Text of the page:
Less than two months after Baltimore’s former mayor pleaded guilty to conspiracy and tax evasion charges, the City Council is pushing forward on a slate of government reform measures that include giving itself the power to oust a mayor for misconduct.
Council members introduced a number of charter amendments in the wake of the wide-ranging “Healthy Holly” scandal, in which former Democratic Mayor Catherine Pugh sold hundreds of thousands of dollars worth of self-published children’s books to companies that did business with the city. Pugh pleaded guilty to federal fraud and tax charges and is awaiting sentencing.
In addition to giving the council the ability to remove a mayor, the amendments would create a city administrator position, reduce the number of votes needed to overturn a mayor’s veto and give council members more power in the budgeting process.
The reforms wouldn’t eliminate the so-called “strong mayor” system, something council members have attempted unsuccessfully in the past. But council members who support the new measures say they would institute more checks and balances.
“Whether we eliminate the strong mayor system or not, there is value to seeing how a system would work where we’ve just tried to make the balance a little more even,” said Democratic City Councilman Bill Henry, who is leading the discussions. “These are ways you can even the power dynamic without eliminating the strong mayor entirely.”
A newly created council panel — the Equity and Structure Committee — will discuss the proposals Wednesday at a hearing. If the council and mayor approve them by July, they would go on the November ballot as amendments to the city charter for voters to consider.
“If Baltimore is going to reach its full promise, it has to have a government structure rooted in 21st-century practices,” said Democratic City Council President Brandon Scott, who is running for mayor. “A city government that’s the same structure as 1974 is not capable of producing results the citizens of Baltimore deserve in 2020.”
It’s important, Henry said, to have discussions about the mayor’s power during an election cycle.
More than a dozen Democrats are seeking the nomination to become Baltimore’s next mayor in an April 28 primary, including incumbent Bernard C. “Jack” Young, Scott, former Mayor Sheila Dixon, former state Deputy Attorney General Thiru Vignarajah, former Baltimore Police Department spokesman T.J. Smith, state Sen. Mary Washington and former T. Rowe Price executive Mary Miller.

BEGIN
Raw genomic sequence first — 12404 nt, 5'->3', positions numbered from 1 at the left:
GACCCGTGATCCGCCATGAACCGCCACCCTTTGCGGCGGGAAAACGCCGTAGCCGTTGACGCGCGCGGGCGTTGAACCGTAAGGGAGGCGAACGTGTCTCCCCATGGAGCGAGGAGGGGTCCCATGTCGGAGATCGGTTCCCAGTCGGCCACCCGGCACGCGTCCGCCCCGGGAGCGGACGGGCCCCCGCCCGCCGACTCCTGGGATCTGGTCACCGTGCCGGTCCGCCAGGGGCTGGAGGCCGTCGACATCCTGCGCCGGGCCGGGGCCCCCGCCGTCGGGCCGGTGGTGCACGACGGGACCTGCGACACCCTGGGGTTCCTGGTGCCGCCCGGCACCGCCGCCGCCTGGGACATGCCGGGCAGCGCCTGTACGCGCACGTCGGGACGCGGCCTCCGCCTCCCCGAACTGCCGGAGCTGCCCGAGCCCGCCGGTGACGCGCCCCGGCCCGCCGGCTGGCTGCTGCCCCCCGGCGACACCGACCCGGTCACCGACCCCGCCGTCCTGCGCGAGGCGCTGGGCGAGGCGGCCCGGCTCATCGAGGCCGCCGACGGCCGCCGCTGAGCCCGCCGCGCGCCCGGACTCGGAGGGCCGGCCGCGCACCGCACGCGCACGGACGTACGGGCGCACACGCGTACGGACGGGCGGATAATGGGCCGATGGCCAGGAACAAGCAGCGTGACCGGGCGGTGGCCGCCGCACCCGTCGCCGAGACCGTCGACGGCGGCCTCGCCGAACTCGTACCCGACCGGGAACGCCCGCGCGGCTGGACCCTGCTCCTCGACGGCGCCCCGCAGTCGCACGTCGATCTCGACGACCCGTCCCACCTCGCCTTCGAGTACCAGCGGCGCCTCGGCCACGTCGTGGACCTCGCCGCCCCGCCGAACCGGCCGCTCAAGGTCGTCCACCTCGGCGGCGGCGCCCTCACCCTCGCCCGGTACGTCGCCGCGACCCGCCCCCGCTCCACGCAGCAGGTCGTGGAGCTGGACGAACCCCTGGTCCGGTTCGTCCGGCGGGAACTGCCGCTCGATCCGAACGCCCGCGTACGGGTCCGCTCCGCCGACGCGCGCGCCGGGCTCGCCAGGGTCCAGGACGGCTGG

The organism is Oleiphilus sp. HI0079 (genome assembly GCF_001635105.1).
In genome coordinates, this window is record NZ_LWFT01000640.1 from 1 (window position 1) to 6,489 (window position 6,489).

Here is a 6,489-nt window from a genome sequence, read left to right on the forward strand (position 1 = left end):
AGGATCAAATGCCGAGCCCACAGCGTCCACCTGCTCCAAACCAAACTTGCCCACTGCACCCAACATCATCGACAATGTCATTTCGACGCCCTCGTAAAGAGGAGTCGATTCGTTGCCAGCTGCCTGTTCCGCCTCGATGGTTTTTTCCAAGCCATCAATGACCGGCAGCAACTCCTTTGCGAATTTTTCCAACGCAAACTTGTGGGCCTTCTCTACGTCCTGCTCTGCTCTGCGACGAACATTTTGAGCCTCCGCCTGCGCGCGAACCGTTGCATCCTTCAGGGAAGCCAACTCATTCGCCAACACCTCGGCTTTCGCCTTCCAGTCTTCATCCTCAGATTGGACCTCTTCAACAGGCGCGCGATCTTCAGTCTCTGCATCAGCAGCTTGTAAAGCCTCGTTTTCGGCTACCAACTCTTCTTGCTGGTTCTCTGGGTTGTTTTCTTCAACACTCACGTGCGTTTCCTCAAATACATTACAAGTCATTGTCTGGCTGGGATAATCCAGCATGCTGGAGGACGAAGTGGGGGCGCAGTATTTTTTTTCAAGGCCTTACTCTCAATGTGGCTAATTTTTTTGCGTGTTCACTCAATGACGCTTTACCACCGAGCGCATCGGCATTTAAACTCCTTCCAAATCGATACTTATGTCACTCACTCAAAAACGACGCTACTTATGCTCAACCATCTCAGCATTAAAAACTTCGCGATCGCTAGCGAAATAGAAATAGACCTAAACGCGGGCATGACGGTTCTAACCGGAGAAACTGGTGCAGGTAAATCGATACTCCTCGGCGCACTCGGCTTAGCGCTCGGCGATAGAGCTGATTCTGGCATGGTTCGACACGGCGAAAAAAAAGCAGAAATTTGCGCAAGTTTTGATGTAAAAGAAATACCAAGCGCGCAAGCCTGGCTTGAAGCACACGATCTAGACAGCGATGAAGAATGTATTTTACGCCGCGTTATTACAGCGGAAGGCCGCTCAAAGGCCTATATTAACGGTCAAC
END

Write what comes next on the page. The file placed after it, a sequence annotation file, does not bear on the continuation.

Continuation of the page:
“I really wanted the conversation about the structure of city government to be something that’s happening along with the conversation of who should be running it,” Henry said. “Once you have a set administration, conversations about structure tend to be consciously or unconsciously about the individuals. You really should have your structure conversations going into the decision process.”
A hearing Wednesday at City Hall will give voters a chance to weigh in. There will be other meetings around the city before a final council vote.
The city’s Law Department says there are some problems with the proposals.
Regarding the city administrator position, Solicitor Victor Tervala wrote that the bill is “full of inconsistencies.” The legislation, as drafted, would create a senior position akin to a chief administrative officer. The mayor is regarded under the bill as the city’s CEO. The law department believes such an administrator’s office could grow unchecked and duplicate mayoral functions.
“When two offices possess parallel or overlapping responsibilities, it raises concerns about the overall functioning and accountability of both,” Trevala wrote in an assessment of the legislation. If the mayor is not intended to be “merely the ceremonial figurehead” of city government, he wrote, that office must remain empowered to oversee and direct city operations.
Scott, who introduced that legislation, said cities such as Washington and Philadelphia have a professional administrator who handles day-to-day governmental operations. He said that frees up the mayor to handle high-level functions, like reducing crime.
“It allows them to be the boss, to have that vision," he said. “The mayor is still held responsible, but there has to be a better structure to operate.”
The council in April confronted the issue of Pugh continuing in office while she was under criminal investigation, calling for her to step down — a request believed to be unprecedented in city history. The current charter includes no provision for the council removing a mayor, according to the law department. Pugh didn’t resign until several weeks later, after FBI and IRS agents raided City Hall and her homes.
The charter amendment would allow the council to remove a mayor with a three-fourths vote if the mayor has engaged in a felony or misdemeanor in office, or in other misconduct, based on charges from the city’s legislative investigations committee or the city’s inspector general. The council has 14 members, as well as the council president.
The veto override measure would reduce the majority needed to pass an ordinance into law over a mayor’s objection from three-fourths of the council to two-thirds.
The council has pushed for dramatic changes to the city’s power structure in the past. In 2016, then-Council President Young backed a measure that would’ve effectively ended the “strong mayor” form of government. It would have taken away mayoral control of the Board of Estimates — which approves all city spending above $25,000. The Democratic mayor at the time, Stephanie Rawlings-Blake, vetoed the bill.